Thought for the Day - Rev Professor David Wilkinson
Good morning. The relighting over the weekend of the blast furnace at the former Corus plant on Teesside is a significant moment of hope for those of us who grew up in the decline of steelmaking in the north-east during the seventies. As a child I lived close to Consett steelworks which was closed at the end of the decade with the loss of three and a half thousand jobs plus many more in associated industries. My memories move from a town coloured red by the airborne iron oxide to 36% unemployment, making it at the time one of Britain’s worst blackspots.
Yet sometimes personal memories need to be given a wider perspective. As Dominic Sandbrook began to suggest last night in his new television series, ‘The 70s’, this was a decade not only of strikes and terrorist attacks but also a transformation in affluence and individualism. So my memory was stimulated to remember more – not only the playing of Subbuteo by candle light during a power blackout, but also my father’s extravagant purchase of a colour television for the appearance of Sunderland in the 1974 Cup Final - extravagant because we were all Newcastle fans. With this wider perspective, history can give hope. The seventies were a painful time for many, but also a time of joy, ingenuity and change.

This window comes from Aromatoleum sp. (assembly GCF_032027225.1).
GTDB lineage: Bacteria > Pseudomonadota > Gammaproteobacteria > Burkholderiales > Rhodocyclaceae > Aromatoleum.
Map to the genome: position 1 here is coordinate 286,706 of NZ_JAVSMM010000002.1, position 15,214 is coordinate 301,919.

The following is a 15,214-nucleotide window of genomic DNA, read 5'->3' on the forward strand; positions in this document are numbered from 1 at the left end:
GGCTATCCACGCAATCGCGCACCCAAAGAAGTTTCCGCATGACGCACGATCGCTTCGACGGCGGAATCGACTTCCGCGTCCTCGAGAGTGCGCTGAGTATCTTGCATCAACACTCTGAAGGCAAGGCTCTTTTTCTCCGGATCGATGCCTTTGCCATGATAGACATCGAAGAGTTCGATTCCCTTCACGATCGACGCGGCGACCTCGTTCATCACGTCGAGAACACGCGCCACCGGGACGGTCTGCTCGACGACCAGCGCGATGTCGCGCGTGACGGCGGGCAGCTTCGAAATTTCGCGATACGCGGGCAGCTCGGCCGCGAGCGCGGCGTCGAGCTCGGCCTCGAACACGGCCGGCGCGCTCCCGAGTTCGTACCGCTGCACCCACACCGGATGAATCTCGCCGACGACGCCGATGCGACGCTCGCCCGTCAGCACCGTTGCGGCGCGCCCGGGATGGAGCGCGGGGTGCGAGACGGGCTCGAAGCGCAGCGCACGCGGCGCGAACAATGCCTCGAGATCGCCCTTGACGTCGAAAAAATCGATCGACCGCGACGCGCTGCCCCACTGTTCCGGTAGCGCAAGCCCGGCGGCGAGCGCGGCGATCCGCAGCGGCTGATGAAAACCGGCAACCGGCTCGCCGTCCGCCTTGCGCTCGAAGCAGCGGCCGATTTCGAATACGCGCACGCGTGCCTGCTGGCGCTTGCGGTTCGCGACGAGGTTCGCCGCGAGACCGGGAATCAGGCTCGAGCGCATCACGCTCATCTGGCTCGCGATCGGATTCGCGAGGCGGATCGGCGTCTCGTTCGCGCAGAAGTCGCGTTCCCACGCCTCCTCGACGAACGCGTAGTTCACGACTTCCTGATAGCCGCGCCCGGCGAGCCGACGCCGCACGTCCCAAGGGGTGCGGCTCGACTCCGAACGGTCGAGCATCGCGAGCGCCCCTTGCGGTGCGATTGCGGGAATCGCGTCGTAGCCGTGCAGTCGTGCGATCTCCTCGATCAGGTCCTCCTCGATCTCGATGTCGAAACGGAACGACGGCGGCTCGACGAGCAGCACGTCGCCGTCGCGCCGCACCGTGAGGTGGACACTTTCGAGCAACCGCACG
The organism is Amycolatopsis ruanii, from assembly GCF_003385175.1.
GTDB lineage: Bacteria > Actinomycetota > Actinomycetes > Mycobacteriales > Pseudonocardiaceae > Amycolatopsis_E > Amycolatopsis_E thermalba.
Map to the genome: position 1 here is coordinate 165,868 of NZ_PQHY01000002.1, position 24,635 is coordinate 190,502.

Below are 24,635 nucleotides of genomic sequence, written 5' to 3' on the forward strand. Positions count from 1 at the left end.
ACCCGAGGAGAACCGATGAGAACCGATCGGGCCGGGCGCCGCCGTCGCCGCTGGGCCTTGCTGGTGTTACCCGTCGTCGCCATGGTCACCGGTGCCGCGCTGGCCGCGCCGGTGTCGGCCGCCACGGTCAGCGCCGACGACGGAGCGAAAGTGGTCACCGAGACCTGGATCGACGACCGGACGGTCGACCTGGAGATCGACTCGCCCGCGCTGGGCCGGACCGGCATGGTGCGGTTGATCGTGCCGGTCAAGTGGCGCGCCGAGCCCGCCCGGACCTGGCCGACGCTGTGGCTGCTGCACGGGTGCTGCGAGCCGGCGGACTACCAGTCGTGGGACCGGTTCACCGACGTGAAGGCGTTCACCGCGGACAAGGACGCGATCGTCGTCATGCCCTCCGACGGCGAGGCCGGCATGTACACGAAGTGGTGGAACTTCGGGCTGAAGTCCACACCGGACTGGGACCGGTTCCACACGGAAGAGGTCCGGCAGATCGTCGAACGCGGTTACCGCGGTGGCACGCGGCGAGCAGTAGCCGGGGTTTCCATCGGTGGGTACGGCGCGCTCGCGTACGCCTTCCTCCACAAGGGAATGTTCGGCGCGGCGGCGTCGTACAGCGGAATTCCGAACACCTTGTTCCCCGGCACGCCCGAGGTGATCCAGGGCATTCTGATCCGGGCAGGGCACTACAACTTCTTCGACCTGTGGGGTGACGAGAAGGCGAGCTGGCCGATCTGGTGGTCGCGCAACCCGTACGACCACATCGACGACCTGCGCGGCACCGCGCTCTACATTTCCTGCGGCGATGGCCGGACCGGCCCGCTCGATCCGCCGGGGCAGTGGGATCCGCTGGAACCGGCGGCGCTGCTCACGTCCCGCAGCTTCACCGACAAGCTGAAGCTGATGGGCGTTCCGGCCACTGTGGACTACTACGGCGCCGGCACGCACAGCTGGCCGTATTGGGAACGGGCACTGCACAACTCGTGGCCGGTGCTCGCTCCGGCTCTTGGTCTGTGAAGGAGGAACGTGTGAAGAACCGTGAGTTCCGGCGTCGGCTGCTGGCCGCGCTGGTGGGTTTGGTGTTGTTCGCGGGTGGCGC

Indeed, as a Christian I believe at a deeper level that history gives hope. Not only in the sense that the sun’ll come out tomorrow, but that in the pivotal event of the resurrection of Jesus I gain a perspective that evil will not ultimately triumph and new possibilities are always there.
More recent and disturbing history will be reviewed this week by a court in Oslo. While Anders Behring Breivik will present his own warped view of reality, victims and bereaved families will confront again the terror of what actually happened. To resist simple vengeance, pursue justice and to re-live the pain is a brave thing to do and shows in the words of the commentator Libby Purves that ‘the default setting of Western civilisation is not hatred or fear but hope’.
Perhaps, part of that default setting of hope stems from our Judaeo-Christian history. The last steel ingot from the Consett steelworks was made into a cross and is kept at a local Roman Catholic Church. It represents for me the pain of the past but also hope for the future.
It is tempting to despair for the future of the world, in a time of financial insecurity and mindless terrorism. Yet history does remind me that human communities of justice and love still triumph.